Wednesday, February 21, 2007

It's Aliiiiive!!--
I've recently become sensitive to an apparent fault in my writing: I'm guilty of anthropomorphism, i.e., the representation of objects as if they had human traits. I was reading someone's essay about a professor who had influenced him and the writer noted, "He taught me to think and write critically, and always nailed me for writing anthropomorphically, such as 'The data showed... when it should be written as 'Inspection of the data revealed...'".

I thought about that this morning as I wrote, "This section discusses..." Would the reader have been better served by "In this section I discuss..." or "This section presents a discussion of..."?

In short, what is wrong with anthropomorphism? We say that a machine is running. Does that send a throng of people down the hall to see this miracle of a machine that has sprouted legs and is moving speedily on them? In the same vein, what is wrong with data showing trends or a section of a document discussing a topic?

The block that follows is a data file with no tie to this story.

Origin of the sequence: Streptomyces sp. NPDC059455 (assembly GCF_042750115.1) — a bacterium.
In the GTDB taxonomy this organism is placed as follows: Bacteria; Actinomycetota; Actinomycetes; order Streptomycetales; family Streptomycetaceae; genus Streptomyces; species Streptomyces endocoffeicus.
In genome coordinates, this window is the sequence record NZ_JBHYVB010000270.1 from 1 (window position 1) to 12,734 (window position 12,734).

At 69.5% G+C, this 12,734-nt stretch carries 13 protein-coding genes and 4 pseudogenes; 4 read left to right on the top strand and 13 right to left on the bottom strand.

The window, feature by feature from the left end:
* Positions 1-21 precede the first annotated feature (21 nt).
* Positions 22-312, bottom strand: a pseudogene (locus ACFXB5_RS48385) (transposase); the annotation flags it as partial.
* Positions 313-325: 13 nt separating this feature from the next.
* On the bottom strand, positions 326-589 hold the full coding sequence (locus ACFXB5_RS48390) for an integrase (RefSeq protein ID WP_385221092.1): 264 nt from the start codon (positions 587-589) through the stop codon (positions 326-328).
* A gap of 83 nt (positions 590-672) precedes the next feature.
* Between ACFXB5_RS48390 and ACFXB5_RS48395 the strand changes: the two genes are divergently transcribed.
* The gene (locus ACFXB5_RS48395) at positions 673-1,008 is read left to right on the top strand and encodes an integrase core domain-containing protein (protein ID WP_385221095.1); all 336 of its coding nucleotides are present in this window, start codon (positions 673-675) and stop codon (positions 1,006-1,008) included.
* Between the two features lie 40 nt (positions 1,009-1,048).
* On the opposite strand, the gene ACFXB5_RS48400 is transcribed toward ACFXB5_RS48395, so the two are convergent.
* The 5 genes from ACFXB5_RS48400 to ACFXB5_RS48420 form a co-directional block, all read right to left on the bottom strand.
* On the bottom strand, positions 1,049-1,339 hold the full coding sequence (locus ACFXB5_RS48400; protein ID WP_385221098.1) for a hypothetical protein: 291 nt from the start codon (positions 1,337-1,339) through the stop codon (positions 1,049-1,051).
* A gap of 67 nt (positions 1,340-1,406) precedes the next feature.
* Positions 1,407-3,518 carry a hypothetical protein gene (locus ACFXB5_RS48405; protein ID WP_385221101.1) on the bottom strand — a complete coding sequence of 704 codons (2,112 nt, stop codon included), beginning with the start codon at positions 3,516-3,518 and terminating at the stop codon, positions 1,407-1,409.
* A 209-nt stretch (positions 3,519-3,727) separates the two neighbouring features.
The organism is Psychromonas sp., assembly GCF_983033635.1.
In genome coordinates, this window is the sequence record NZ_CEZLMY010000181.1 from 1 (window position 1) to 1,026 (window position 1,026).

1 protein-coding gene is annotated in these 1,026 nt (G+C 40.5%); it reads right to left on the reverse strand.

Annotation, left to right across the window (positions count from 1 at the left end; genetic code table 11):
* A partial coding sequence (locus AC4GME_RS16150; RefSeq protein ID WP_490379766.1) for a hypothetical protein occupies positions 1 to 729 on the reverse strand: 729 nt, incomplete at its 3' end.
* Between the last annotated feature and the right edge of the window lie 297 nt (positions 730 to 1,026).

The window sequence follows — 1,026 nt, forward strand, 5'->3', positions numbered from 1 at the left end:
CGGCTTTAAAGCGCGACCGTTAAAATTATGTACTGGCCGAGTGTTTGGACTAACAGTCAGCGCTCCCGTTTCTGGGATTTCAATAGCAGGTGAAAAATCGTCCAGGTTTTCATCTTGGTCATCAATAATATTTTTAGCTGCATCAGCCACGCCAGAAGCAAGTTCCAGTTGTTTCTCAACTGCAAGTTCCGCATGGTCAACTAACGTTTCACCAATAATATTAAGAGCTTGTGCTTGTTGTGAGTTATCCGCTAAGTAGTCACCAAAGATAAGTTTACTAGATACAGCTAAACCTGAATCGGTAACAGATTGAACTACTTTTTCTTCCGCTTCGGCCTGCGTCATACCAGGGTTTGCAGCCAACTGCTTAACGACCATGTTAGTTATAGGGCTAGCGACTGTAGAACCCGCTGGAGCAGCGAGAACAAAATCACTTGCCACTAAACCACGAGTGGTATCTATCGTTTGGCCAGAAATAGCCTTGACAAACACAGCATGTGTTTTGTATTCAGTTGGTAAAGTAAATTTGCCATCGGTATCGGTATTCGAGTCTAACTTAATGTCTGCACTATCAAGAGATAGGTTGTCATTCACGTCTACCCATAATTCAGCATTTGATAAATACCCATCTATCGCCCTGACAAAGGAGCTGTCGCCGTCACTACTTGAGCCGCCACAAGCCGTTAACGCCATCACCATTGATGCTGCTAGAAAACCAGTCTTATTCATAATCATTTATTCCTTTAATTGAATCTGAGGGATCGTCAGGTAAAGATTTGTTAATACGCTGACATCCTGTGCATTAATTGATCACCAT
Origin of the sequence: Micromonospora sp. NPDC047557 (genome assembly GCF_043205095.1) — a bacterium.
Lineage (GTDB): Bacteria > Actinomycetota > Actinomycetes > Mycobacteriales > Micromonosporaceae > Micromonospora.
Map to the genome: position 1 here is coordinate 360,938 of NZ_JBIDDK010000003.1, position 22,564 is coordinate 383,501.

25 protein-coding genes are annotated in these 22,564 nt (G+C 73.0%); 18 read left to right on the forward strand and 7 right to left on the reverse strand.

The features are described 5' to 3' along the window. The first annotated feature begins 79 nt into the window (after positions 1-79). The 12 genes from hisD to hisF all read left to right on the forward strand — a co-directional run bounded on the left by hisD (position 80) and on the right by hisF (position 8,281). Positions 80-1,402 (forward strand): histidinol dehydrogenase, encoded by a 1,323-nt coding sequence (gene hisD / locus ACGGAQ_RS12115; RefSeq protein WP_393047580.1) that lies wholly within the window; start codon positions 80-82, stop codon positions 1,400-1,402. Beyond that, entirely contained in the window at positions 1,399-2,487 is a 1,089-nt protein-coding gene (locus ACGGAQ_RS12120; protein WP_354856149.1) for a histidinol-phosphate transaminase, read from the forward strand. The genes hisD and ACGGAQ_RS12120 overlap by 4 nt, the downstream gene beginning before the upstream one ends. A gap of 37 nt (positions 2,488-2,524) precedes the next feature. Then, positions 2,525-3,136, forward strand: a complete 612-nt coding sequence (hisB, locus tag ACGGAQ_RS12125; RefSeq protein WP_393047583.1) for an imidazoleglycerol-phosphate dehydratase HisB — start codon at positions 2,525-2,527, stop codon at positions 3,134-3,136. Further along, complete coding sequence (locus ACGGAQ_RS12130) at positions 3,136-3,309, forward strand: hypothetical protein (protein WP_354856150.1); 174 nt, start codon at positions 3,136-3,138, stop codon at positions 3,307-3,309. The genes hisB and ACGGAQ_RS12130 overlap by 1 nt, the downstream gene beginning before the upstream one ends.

And if you disagree, I would not be in the least confused by your saying, "Your blog screamed of incompetence." (My little feelings would be hurt, but I would not be confused.)

Anthropomorphism is a little like passive voice in so far as it can obscure agency. But, also like passive voice, it is unfairly maligned. Where agency is unimportant (The data showed...) or obvious (This section discusses...), anthropomorphism allows the content or the document to be the topic. For example, when saying "This section discusses..." I prefer to be talking about the document structure rather than talking about me.

My keyboard grows weary of this topic and my monitor longs to be displaying landscapes and vistas of my screen saver. I must do their bidding :-)

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